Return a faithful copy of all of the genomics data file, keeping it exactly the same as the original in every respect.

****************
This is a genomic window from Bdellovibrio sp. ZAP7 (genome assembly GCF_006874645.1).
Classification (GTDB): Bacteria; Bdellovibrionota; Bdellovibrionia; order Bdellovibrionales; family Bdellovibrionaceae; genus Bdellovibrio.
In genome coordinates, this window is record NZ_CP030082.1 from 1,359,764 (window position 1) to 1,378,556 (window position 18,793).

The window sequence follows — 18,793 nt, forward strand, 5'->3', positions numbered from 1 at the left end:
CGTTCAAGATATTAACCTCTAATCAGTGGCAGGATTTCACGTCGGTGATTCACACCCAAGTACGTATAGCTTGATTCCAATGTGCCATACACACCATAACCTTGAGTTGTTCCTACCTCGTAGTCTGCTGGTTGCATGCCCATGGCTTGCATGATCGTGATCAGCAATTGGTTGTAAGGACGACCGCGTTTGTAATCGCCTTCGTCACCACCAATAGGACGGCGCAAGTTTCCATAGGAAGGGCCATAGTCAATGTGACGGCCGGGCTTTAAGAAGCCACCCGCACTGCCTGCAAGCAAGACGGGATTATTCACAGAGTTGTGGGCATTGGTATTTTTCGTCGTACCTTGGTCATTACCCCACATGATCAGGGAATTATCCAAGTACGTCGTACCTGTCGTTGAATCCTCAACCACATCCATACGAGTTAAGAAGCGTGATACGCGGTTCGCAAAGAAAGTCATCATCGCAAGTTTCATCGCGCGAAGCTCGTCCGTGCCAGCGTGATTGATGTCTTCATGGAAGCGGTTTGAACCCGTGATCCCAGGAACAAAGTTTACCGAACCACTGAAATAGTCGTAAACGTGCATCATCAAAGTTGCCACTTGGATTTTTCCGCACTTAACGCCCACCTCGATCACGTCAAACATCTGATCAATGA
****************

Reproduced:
This is a genomic window from Bdellovibrio sp. ZAP7 (genome assembly GCF_006874645.1).
Classification (GTDB): Bacteria; Bdellovibrionota; Bdellovibrionia; order Bdellovibrionales; family Bdellovibrionaceae; genus Bdellovibrio.
In genome coordinates, this window is record NZ_CP030082.1 from 1,359,764 (window position 1) to 1,378,556 (window position 18,793).

The window sequence follows — 18,793 nt, forward strand, 5'->3', positions numbered from 1 at the left end:
CGTTCAAGATATTAACCTCTAATCAGTGGCAGGATTTCACGTCGGTGATTCACACCCAAGTACGTATAGCTTGATTCCAATGTGCCATACACACCATAACCTTGAGTTGTTCCTACCTCGTAGTCTGCTGGTTGCATGCCCATGGCTTGCATGATCGTGATCAGCAATTGGTTGTAAGGACGACCGCGTTTGTAATCGCCTTCGTCACCACCAATAGGACGGCGCAAGTTTCCATAGGAAGGGCCATAGTCAATGTGACGGCCGGGCTTTAAGAAGCCACCCGCACTGCCTGCAAGCAAGACGGGATTATTCACAGAGTTGTGGGCATTGGTATTTTTCGTCGTACCTTGGTCATTACCCCACATGATCAGGGAATTATCCAAGTACGTCGTACCTGTCGTTGAATCCTCAACCACATCCATACGAGTTAAGAAGCGTGATACGCGGTTCGCAAAGAAAGTCATCATCGCAAGTTTCATCGCGCGAAGCTCGTCCGTGCCAGCGTGATTGATGTCTTCATGGAAGCGGTTTGAACCCGTGATCCCAGGAACAAAGTTTACCGAACCACTGAAATAGTCGTAAACGTGCATCATCAAAGTTGCCACTTGGATTTTTCCGCACTTAACGCCCACCTCGATCACGTCAAACATCTGATCAATGA